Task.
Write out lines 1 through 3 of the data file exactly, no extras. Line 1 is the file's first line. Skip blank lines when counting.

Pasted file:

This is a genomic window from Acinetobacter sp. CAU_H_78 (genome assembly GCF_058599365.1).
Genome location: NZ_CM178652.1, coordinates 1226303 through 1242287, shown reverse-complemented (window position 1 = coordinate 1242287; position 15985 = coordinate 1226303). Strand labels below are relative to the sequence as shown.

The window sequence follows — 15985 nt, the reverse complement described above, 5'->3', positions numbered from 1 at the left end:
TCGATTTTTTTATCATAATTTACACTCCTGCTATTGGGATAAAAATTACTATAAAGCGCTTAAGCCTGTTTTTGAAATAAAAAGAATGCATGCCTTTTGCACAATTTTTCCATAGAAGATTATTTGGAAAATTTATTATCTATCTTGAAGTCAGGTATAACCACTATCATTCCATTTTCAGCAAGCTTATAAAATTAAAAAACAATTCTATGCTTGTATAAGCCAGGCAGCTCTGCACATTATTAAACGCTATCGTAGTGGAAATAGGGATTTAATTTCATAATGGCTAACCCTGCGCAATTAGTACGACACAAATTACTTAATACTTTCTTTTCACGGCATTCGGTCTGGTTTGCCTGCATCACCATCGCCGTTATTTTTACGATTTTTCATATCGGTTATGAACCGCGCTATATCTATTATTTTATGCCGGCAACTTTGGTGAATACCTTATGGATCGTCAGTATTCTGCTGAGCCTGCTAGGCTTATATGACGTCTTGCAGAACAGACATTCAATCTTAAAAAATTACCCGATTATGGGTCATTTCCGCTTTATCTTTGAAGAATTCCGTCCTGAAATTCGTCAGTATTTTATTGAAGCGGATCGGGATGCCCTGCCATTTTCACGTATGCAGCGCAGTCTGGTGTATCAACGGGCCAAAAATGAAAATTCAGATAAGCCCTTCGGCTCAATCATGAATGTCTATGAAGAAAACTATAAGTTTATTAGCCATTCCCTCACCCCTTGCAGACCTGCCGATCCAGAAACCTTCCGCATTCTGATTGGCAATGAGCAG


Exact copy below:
This is a genomic window from Acinetobacter sp. CAU_H_78 (genome assembly GCF_058599365.1).
Genome location: NZ_CM178652.1, coordinates 1226303 through 1242287, shown reverse-complemented (window position 1 = coordinate 1242287; position 15985 = coordinate 1226303). Strand labels below are relative to the sequence as shown.

The window sequence follows — 15985 nt, the reverse complement described above, 5'->3', positions numbered from 1 at the left end: